To add to the political psychodrama, the first hack by Rubio was maintained by Republicans into the 2016 budget, meaning that things got even worse in October, 2016 -- the first month of the federal fiscal year when these cuts hit the worse, and, no coincidence, the month before the presidential election.

Rubio's October Surprise was extraordinarily effective. October 2016 saw an explosion of stories in the news about how health insurance companies were either pulling out of ACA exchanges, or jacking their prices up wildly.

Time magazine wrote "8 States Where Obamacare Rates Are Rising by at Least 30%" without mentioning Rubio's role in why. Ditto for NPR's "22 Percent Hike in Obamacare Rates"... and CNN's "Obamacare Premiums Soar By 22%." If you date-limit just to October of 2016 -- the month before the election -- you can find hundreds of similar articles. It was a huge story, but somehow Little Marco's role in it all -- along with his friends in the GOP -- never made it into any of the stories.

Only the Times, back the previous year, had really given much coverage to the story, noting, "[B]ecause of Mr. Rubio's efforts, the administration says it will pay only 13 percent of what insurance companies were expecting to receive this year. The payments were supposed to help insurers cope with the risks they assumed when they decided to participate in the law's new insurance marketplaces."

Meanwhile, federal judge Thomas Wheeler of the US Court of Federal Claims, ruled recently (as reported last month by Forbes) that the feds actually have to pay back -- to the tune of about $8 billion -- the moneys lost by health insurance companies operating in good faith.

But it's way too late; dozens of nonprofits started to provide health insurance through the exchanges have already gone bankrupt, and the health insurance giants are both subsuming their smaller competitors and merging like there's no tomorrow. Additionally, Wheeler's ruling is certain to be appealed -- meaning it's in limbo for the moment.

So, yes, Donald Trump is right that Obamacare had been sabotaged, in a way that would virtually guarantee at least some level of crisis by 2017. Where he's sadly, paranoiacly wrong is in attributing that sabotage to President Obama.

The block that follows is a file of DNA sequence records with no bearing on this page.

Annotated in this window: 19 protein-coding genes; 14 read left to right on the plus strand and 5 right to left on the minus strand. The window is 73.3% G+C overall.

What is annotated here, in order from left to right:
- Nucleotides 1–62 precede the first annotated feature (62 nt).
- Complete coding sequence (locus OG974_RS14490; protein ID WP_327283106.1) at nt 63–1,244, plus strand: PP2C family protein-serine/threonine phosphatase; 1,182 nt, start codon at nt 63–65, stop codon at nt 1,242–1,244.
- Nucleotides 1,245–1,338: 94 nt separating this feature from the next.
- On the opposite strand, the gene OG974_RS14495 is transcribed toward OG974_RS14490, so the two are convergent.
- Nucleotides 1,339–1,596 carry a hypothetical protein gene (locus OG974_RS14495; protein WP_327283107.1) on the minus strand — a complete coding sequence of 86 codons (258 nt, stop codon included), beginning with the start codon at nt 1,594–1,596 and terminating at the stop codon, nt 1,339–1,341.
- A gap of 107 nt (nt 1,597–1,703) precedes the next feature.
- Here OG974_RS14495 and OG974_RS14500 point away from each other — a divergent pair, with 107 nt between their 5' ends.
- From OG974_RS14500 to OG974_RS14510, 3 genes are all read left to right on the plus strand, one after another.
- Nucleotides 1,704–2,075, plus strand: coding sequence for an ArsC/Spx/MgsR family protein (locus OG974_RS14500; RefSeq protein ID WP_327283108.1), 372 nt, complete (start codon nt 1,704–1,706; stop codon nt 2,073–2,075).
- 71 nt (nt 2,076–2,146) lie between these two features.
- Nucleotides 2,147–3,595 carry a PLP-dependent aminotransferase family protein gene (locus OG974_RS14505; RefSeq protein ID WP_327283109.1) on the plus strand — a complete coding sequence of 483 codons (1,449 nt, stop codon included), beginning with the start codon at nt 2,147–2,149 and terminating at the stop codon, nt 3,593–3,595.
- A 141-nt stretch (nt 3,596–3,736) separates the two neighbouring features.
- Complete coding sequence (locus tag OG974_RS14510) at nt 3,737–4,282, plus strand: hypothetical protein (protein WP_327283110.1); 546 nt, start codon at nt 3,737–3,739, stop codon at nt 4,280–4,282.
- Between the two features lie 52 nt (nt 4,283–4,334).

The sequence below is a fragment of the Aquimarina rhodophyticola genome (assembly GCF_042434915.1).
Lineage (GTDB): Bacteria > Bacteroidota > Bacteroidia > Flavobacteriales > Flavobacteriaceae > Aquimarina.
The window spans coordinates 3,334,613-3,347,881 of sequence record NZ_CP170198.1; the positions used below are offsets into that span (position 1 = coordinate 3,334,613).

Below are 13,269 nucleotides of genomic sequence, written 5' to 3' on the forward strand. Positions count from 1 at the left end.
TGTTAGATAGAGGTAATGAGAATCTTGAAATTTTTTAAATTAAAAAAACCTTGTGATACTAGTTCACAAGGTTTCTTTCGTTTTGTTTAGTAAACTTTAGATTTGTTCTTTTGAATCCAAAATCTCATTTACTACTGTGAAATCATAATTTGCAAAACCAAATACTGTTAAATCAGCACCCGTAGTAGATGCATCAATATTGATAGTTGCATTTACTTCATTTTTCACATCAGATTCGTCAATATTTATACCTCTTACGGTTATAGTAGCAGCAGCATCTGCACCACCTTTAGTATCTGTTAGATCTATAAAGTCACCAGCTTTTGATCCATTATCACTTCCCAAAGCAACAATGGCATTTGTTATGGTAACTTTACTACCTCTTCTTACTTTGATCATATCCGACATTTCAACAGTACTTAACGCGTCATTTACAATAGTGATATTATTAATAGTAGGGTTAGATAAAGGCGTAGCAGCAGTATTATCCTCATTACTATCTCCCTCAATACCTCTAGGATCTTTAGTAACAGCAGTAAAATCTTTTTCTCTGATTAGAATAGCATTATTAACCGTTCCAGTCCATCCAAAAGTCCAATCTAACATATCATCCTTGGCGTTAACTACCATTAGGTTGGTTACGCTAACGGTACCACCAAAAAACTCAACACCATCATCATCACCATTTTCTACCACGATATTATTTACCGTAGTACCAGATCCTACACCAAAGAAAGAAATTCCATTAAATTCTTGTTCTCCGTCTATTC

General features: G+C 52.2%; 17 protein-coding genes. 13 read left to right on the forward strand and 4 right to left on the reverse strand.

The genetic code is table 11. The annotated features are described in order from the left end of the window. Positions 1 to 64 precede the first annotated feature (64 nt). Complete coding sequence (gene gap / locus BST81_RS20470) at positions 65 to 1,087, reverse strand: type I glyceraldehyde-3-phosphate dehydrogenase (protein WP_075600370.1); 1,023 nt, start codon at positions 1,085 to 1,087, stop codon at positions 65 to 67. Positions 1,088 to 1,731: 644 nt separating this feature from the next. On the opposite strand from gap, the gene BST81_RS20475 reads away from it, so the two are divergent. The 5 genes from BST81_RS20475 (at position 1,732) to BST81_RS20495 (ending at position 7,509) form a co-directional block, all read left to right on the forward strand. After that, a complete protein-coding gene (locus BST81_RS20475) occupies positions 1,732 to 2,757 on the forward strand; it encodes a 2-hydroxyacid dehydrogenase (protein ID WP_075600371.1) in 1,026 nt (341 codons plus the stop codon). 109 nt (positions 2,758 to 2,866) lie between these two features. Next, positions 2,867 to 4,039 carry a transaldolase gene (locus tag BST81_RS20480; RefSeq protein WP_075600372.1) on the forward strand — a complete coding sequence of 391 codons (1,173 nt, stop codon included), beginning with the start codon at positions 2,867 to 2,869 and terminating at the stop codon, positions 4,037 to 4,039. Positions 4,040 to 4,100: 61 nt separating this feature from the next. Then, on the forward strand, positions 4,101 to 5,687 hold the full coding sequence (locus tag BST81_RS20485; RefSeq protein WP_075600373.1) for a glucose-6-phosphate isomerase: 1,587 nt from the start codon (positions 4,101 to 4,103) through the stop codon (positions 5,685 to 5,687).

Democrats should have been screaming bloody murder for the past two years. Maybe they can start now, every time a reporter or Republican says, "Obamacare is failing..."

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Why you think that we can continue piling up debt for a nanny state is worrisome.

Are you going to cheer while we go over the cliff too?

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PkrBum wrote:Why you think that we can continue piling up debt for a nanny state is worrisome.

Are you going to cheer while we go over the cliff too?

I agree, to an extent pkr, however, we are now approaching a point where the rubber meets the road legislatively, and Americans begin to consider the ramifications of supporting an ideology and/or supporting a budget that purchases unnecessary military equipment, e.g., F-35. The Super Hornet still is superior . . . . .

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I wouldn't mind money spent on military innovation if the interventions and foreign bases were ended.

Not to mention the bureaucratic bs of nearly a million private contractors working for the Pentagon.